Although Chapman hasn't released a studio album since 2008's Our Bright Future, her music has remained an ever-present. From Sam Smith and Justin Bieber, to Passenger and Luke Combs, it's probably quicker to list which contemporary acts haven't covered her defining single "Fast Car" in recent years; dance producer Jonas Blue even took it back into the Hot 100 In 2015.Kelly Clarkson, Black Pumas and Jamila Woods have all paid tribute by tackling different songs from Chapman's remarkably consistent oeuvre, too.
Of course, Chapman's modern-day cachet extends beyond the odd song. Here's a look at five artists who have credited the star as a formative influence on their entire careers.
Just like Chapman, Khalid racked up a glut of GRAMMY nominations with his debut album, American Teen. And while promoting the record on BBC Radio One's Live Lounge in 2018, the chart-topper doffed his cap to one of its major influences with an acoustic reworking of "Fast Car." An obvious choice, perhaps, but speaking to Forbes later that same year, Khalid insisted that he was far from just a fair-weather fan.
"For me, Tracy Chapman was just someone who inspires me in terms of songwriting," the "Talk" hitmaker revealed. "When I think about songwriting just how she can make you feel like you're in that moment." Chapman was also the first name that came to mind when Khalid was asked about his biggest musical inspiration in our One Take series.
Lisa Marie Presley
The late Lisa Marie Presley took her time following in her father's footsteps, releasing her debut album, To Whom It May Concern, at the relatively late age of 35. But it was the music of singer/songwriters such as Linda Ronstadt, Shelby Lynne and, in particular, Tracy Chapman (rather than the rock and roll of Elvis) that informed her sound.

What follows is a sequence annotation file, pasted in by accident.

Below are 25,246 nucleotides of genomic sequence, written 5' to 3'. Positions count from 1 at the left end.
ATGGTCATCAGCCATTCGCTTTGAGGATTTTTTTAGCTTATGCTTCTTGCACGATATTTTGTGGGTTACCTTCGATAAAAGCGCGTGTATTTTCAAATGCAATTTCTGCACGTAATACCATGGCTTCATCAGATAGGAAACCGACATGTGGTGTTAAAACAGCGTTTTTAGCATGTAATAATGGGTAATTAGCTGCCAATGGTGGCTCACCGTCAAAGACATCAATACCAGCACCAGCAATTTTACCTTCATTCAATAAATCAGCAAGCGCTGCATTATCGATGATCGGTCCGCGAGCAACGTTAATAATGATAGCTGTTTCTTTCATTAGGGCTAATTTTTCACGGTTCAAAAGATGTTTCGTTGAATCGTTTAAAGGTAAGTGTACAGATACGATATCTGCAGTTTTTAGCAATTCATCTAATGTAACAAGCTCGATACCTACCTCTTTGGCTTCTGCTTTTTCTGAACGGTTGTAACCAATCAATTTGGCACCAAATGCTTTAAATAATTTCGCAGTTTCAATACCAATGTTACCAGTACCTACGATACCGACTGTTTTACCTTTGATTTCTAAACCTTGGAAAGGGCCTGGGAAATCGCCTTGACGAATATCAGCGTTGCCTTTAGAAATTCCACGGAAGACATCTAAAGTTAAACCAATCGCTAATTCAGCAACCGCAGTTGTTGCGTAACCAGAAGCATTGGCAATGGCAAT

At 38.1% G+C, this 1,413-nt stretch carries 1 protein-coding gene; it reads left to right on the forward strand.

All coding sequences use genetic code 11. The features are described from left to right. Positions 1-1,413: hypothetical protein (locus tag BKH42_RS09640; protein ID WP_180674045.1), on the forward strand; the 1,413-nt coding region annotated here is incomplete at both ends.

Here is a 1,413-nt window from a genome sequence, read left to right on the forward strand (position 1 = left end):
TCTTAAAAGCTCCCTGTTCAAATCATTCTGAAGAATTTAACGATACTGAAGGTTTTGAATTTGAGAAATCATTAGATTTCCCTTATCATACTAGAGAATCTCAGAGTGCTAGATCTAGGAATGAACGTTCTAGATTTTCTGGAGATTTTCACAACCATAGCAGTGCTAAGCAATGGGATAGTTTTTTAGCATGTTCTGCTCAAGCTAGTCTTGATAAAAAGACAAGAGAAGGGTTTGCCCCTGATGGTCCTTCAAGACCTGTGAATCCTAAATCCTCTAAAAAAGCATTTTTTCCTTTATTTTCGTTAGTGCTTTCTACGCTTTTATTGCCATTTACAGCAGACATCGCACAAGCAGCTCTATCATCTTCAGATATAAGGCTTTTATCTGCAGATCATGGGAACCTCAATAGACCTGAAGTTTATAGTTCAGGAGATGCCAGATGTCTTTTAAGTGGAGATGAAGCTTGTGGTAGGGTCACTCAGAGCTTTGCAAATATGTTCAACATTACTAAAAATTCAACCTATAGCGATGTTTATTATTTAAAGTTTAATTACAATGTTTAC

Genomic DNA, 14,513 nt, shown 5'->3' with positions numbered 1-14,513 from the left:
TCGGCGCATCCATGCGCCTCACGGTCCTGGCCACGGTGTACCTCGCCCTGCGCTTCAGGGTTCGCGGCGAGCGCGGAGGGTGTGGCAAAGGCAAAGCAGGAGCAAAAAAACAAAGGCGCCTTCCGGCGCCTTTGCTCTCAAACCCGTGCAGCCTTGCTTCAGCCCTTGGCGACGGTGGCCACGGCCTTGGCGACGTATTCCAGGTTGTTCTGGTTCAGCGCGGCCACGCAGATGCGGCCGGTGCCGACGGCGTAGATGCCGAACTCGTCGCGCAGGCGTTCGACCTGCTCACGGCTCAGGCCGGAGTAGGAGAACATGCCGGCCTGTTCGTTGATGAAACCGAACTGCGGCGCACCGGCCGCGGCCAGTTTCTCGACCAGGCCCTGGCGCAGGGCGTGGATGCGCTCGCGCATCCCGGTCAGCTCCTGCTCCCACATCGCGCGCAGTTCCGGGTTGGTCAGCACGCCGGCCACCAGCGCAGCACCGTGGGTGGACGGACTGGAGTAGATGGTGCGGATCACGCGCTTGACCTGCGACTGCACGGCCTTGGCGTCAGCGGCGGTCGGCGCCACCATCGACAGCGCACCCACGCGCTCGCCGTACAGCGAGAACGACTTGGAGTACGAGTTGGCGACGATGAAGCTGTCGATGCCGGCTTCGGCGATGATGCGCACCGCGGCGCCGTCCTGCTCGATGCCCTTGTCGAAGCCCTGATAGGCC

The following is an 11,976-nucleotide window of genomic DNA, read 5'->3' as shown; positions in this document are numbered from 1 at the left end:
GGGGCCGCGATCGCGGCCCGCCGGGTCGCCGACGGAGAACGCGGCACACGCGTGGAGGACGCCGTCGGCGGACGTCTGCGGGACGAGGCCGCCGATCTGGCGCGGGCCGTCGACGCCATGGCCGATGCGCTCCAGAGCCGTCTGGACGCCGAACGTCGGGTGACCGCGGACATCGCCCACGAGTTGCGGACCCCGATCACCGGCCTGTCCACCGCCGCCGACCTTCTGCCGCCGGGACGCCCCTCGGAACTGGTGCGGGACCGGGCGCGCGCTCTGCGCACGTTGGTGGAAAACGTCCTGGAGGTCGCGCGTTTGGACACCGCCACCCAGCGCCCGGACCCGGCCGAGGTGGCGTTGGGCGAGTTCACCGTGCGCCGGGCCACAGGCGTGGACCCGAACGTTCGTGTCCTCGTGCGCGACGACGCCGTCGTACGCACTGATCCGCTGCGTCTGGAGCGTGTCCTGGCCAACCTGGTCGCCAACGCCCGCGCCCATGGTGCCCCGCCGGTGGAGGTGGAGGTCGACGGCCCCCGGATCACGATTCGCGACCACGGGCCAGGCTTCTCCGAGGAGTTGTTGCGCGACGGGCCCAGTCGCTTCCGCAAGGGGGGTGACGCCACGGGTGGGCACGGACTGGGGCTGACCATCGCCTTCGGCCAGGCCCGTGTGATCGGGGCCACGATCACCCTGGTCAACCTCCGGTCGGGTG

In a 2012 chat to promote third LP Storm and Grace, Presley told Rolling Stone India, "I've never met Tracy, but she's always been a huge influence on me; I don't even know if she knows that. From her first album until everything, she's been such an influence on me as a singer-songwriter."
Presley also referenced Chapman in an interview with the Huffington Post about her musical inspirations, adding, "I love women who sing, and they mean what they're saying, and they reach in and grab you. It moves you. You can feel the singer, and it's for real." And while appearing on BBC Radio 2’s Tracks of My Years in 2013, the star selected "Smoke and Ashes" from Chapman's 1995 LP New Beginning as one of her all-time favorites.
"The missing link between Memphis Minnie and Tracy Chapman" is how singer/songwriter Valerie June was once described. No doubt that Chapman, whose sound combines folk-pop with everything from soul and bluegrass to traditional Appalachian music, would have been on board with such comparisons.
June became a die-hard Chapman fan while growing up in Jackson, Tennessee, as she explained to the Washington Post in 2014: "I wanted to perform from probably the age of four or five, but I never believed I could. I saw Tracy Chapman and Whitney Houston and wanted to be like them. But I thought, 'Yeah, no way. They didn't come from a little old place like this.'"
Of course, June did manage to carve a niche for herself in the wider world. She even picked up a Best American Roots Song nod at the 2022 GRAMMYs for "Call Me A Fool," a collaboration with Stax legend Carla Thomas. And one of her proudest career moments was following in Chapman's footsteps by appearing on "Austin City Limits."
Brandi Carlile has achieved several GRAMMY milestones throughout her glittering career. The Americana favorite was the most-nominated artist at the 2019 ceremony in which she took home three gongs. Then in 2022, she became the first-ever female songwriter to pick up two Song Of The Year nods simultaneously. And the music of Tracy Chapman helped set Carlile on her 24-time nominated path.